With “The Apprentice,” the TV producer mythologized Trump—then a floundering D-lister—as the ultimate titan, paving his way to the Presidency.

If you’re middle class and looking for insurance through the health law, chances are you’re paying a penalty courtesy of the G.O.P. The Affordable Care Act is still in effect, and the 2019 open enrollment period just ended for most Americans. The recent ruling by a Texas judge declaring the act invalid doesn’t change that. But the Trump administration and Republicans are still undermining the health law. People who earn too much to qualify for financial assistance for policies purchased through the A.C.A.’s health insurance exchanges or directly from insurers — five million now enrolled, including three to four million enrolled off-exchange — will pay for that sabotage in higher premiums. (Another nearly five million are uninsured and priced out of the market.) In the graphic below, I estimate how much more these unsubsidized enrollees will have to lay out in 2019 than they would have if not for the Trump administration’s actions.

President Donald Trump's surprise visit to Iraq included a revelation that a Navy SEAL team was located there, information generally considered classified. Trump published video on Twitter of a meeting Wednesday with several members of the team, dressed in camouflage gear with night vision goggles. Lee Greenwood's "God Bless the USA" plays on the video. "@FLOTUS Melania and I were honored to visit our incredible troops at Al Asad Air Base in Iraq," Trump tweeted. "GOD BLESS THE U.S.A.!" The president, as commander in chief, would have the right to declassify information. The Naval Special Warfare Command did not immediately return an email for comment from USA TODAY. - Donald J. Trump leaker in chief once again, Trump reveals classified information.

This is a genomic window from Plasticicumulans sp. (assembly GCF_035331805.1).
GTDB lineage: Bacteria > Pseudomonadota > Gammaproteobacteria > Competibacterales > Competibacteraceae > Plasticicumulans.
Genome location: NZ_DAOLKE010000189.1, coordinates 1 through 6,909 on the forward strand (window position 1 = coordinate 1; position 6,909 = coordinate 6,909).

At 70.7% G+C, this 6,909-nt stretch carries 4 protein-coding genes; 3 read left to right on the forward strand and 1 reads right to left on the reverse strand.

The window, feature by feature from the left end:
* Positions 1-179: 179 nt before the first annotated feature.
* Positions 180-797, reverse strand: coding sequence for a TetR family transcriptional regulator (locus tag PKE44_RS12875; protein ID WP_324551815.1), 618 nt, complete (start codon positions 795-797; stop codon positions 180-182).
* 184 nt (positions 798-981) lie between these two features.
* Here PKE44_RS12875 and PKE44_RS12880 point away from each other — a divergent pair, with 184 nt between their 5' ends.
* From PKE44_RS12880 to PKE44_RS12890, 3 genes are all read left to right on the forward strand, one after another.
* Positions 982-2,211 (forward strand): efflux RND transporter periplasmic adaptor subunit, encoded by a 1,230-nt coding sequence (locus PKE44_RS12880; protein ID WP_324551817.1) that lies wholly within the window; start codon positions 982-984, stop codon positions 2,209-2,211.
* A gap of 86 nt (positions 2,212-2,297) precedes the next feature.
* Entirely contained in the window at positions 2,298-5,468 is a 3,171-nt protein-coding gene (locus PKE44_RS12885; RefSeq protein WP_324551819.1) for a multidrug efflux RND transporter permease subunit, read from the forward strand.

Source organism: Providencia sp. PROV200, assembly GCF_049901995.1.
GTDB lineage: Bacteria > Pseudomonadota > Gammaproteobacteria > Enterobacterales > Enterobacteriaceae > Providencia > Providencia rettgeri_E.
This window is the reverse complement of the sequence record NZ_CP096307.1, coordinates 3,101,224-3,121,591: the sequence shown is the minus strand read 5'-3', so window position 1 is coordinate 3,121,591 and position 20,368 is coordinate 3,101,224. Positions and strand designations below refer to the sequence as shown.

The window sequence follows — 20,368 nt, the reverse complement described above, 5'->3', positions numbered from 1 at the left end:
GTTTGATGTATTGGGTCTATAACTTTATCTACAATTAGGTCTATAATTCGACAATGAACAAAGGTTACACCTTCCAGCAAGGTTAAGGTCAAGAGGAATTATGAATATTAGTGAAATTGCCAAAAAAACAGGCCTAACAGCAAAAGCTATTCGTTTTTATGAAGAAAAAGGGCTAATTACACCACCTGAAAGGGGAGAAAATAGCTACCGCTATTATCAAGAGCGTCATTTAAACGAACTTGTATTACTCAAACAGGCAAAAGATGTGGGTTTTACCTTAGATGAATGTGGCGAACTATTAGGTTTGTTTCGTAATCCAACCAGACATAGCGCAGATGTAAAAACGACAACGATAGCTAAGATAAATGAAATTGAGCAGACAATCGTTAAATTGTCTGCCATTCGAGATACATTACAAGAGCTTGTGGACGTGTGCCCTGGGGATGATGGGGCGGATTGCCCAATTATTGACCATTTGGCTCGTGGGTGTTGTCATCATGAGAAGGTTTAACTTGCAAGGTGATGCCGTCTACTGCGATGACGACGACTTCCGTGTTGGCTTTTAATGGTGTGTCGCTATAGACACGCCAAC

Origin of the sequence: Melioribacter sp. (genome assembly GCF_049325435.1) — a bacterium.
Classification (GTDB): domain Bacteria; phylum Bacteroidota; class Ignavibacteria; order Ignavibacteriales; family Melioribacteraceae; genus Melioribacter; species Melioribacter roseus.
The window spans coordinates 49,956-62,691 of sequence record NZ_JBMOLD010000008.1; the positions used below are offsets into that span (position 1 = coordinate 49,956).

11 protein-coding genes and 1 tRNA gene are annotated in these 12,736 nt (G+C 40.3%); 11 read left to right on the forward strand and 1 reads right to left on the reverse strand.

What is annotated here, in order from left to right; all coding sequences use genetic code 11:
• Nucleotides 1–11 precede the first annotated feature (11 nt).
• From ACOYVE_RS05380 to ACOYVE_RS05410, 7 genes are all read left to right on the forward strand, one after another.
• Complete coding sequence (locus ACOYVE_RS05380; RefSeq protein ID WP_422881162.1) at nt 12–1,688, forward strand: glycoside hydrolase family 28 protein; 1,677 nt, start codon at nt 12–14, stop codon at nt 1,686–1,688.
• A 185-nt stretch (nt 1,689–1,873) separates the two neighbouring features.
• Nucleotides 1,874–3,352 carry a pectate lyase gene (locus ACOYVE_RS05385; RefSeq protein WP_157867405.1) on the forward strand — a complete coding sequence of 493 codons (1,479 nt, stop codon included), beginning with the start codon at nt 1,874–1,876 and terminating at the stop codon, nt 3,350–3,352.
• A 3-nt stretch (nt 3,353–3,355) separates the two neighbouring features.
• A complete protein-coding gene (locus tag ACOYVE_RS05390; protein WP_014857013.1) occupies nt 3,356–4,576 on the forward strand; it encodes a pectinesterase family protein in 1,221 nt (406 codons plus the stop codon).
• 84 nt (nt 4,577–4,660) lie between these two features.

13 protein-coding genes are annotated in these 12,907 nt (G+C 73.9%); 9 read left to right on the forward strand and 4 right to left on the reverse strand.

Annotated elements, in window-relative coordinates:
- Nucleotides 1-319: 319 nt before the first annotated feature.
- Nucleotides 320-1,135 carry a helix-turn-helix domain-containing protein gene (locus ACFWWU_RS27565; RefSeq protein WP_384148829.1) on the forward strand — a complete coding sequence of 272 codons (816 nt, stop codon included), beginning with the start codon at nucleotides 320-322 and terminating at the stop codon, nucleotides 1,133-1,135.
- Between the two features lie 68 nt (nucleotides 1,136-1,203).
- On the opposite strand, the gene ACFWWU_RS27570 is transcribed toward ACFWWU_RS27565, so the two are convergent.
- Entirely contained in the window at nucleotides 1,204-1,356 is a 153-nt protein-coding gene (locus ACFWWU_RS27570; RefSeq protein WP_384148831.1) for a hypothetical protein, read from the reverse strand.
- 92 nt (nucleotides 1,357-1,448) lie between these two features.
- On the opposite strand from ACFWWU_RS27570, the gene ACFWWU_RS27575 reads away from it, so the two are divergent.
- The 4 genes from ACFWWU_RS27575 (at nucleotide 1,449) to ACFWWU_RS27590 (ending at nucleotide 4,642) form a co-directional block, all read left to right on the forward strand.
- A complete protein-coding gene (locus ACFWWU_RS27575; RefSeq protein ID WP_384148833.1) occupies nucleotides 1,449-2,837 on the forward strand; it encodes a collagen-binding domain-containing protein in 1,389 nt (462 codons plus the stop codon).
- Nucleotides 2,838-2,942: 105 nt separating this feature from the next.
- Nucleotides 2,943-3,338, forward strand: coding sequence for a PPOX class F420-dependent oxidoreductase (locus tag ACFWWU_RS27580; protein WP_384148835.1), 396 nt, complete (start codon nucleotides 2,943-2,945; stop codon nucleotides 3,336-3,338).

On Christmas Day, the president claimed that "many" workers who are not being paid because of the government shutdown want him to hold out for the border wall. Just days after claiming that "many" furloughed government workers told him they're fine with not getting paid as long as he secures additional funding for a border wall, President Donald Trump tweeted Thursday morning that "most of the people not getting paid are Democrats." Trump, who offered no support for his claim, fired off the tweet early Thursday morning as the government shutdown entered its sixth day. Trump said on Christmas Day that he will not reopen the government until he gets $5 billion in funding for a wall along the U.S.-Mexico border.

Iraqi lawmakers Thursday demanded U.S. forces leave the country in the wake of a surprise visit by President Donald Trump that politicians denounced as arrogant and a violation of Iraqi sovereignty. Politicians from both blocs of Iraq’s divided Parliament called for a vote to expel U.S. troops and promised to schedule an extraordinary session to debate the matter. “Parliament must clearly and urgently express its view about the ongoing American violations of Iraqi sovereignty,” said Salam al-Shimiri, a lawmaker loyal to the populist cleric Moqtada al-Sadr. Trump, making his first presidential visit to troops in a troubled region Wednesday, said he has no plans to withdraw the 5,200 U.S. forces in the country.